Finding a natural solution
Desiree Bell is inspired by botanicals and natural materials. She is a vegetarian who has a certificate in herbal studies and a certificate from Australasian College of Health Sciences in Aromatherapy. Visit her blog Beyond A Garden.
What do you visualize a plant with the name fireweed would look like? Fireweed (Chamerion angustifolium) belongs to the primrose family (Onagraceae) and has showy flowers that have four petals and vary in hue from bright pink to white. The lower flowers mature first and the uppermost bloom toward the end of summer. The leaves are long, narrow and willow-like. In the fall, downy seeds are released from the pods. Fireweed’s habitat ranges from burned out and logged areas to meadow and gravel areas. They can be in their natural habitat from northern Alaska and the Yukon to California.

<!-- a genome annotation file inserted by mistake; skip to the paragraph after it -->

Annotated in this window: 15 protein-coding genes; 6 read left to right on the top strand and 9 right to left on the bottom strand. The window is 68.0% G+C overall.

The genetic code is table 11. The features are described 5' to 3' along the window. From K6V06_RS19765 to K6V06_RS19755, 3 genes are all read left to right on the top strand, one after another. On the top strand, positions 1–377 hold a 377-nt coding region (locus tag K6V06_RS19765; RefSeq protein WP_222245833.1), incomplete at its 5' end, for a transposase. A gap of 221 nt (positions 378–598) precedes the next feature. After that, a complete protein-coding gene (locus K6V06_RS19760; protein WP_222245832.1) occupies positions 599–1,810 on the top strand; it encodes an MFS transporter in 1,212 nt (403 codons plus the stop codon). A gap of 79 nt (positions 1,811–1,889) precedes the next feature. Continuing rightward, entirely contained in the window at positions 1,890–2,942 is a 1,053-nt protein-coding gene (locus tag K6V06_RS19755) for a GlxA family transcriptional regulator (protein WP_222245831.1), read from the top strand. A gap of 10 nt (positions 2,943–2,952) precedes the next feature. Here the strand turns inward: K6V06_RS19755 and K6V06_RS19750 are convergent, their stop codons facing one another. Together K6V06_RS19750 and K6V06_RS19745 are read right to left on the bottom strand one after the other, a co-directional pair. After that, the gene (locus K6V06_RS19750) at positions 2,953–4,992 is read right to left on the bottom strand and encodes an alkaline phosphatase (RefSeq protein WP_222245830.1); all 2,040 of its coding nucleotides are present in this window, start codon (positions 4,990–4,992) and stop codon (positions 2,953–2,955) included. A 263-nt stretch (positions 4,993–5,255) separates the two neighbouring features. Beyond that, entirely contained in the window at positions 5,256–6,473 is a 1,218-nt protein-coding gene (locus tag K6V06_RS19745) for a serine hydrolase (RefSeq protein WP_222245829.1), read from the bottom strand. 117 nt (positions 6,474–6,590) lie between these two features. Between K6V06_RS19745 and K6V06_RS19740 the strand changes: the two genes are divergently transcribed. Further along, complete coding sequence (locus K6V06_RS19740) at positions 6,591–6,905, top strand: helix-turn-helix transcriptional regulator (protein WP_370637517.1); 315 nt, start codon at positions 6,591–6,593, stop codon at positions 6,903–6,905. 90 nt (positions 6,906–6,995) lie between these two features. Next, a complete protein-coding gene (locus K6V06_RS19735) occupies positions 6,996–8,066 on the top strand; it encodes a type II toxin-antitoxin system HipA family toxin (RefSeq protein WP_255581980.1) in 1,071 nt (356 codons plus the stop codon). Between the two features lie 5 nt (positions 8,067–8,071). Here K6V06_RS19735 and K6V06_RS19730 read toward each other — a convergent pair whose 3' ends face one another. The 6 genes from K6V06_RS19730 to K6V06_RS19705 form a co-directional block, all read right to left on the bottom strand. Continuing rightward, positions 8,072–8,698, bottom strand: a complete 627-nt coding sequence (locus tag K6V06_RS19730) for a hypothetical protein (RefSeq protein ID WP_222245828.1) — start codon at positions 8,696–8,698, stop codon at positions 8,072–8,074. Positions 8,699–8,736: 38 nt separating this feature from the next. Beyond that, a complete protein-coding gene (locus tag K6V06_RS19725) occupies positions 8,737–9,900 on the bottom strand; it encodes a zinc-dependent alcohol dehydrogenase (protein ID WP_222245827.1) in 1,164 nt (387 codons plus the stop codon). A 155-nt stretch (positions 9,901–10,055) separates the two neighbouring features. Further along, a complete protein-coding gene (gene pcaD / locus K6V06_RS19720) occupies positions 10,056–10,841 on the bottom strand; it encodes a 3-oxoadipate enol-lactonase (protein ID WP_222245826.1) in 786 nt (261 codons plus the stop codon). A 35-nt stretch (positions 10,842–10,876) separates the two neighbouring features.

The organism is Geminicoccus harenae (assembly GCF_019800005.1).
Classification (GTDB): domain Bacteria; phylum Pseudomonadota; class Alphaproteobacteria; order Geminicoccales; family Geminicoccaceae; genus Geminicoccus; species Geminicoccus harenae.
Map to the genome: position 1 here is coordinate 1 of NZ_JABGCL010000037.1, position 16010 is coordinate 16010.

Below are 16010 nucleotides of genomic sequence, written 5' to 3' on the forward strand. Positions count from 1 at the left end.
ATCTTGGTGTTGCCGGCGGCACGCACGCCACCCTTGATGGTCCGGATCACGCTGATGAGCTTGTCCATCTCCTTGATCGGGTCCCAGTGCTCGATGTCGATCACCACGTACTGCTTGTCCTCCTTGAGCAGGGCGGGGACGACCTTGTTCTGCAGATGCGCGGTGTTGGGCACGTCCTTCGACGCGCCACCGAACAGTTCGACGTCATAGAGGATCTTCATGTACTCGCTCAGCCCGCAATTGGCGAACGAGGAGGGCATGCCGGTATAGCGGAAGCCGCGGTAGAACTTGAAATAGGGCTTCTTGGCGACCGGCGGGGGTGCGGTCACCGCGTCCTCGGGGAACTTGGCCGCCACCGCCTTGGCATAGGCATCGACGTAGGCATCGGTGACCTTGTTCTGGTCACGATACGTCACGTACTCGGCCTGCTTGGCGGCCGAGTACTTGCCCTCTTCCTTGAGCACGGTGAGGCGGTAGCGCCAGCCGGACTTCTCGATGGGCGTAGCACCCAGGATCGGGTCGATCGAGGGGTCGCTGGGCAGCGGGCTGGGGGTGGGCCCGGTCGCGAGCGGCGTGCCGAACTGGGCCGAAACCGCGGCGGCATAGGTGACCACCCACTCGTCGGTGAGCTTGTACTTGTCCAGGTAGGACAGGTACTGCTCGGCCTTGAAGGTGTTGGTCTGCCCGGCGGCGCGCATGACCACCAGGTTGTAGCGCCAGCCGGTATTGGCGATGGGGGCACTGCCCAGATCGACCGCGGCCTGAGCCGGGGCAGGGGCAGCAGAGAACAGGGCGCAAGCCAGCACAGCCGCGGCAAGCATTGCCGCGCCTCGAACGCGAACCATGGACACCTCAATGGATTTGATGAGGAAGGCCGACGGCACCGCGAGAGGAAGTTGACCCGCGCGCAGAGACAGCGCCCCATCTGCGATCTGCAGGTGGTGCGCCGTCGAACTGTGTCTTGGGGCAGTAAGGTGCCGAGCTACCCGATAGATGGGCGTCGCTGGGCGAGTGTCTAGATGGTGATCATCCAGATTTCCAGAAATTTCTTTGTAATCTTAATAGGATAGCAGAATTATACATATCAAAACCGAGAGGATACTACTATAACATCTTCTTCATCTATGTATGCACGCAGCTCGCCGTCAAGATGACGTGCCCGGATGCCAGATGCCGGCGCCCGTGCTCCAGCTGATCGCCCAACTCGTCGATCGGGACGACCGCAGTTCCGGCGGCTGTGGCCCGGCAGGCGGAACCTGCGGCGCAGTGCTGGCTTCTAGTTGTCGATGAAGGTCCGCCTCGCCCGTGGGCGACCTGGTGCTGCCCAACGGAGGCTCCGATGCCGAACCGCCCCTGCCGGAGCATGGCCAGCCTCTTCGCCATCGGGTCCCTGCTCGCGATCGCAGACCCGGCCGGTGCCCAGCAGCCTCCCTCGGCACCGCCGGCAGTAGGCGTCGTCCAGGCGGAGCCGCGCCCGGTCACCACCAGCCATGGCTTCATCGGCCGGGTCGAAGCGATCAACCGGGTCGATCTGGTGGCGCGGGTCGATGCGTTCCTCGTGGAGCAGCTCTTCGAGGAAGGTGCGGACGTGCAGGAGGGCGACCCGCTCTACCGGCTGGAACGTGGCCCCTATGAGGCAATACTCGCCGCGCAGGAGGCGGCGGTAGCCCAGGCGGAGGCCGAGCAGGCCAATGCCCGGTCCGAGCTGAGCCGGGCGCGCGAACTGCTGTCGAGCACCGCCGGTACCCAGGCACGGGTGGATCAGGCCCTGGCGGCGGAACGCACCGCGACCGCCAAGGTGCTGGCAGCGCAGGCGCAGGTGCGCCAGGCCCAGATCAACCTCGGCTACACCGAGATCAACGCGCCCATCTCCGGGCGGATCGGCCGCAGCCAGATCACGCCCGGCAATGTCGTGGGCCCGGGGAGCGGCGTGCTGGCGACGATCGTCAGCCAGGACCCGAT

Photo by Wayne Cowan
In early spring, the shoots can be harvested and eaten raw, steamed or blended into stews and casseroles. The young leaves can be picked in late spring before the plant flowers and used in a green salad or vegetable dish. Summer is when the buds and flowers are ready to be picked; they will make a colorful addition to salads. Add the flowers to sweet creations like candy, syrups and ice cream. Honey is made primarily from fireweed nectar and has a distinctive, spiced flavor. Jelly is also a popular product made out of the herb. Visit Food.com for a Fireweed Jelly recipe.
Photo by Desiree Bell
Photo Credit Desiree Bell
Tea can be made out of the leaves and used for constipation. A decoction is made by boiling the whole herb and used as a treatment for relieving whooping cough and asthma. For an external application the leaves and flowers can be steeped in oil and used for piles. The root dried blended with a salve can be used to soothe infected insect bites and skin abrasions.
Seeds can be purchased from Horizon Herbs, and the tiny seed sown in the spring by pressing it firmly on the ground’s surface. It can be grown in all Zones and prefers full sun with moist or poorly drained soil.
Reference: Discovering Wild Plants, Alaska, Western Canada and the Northwest by Janice J. Schofield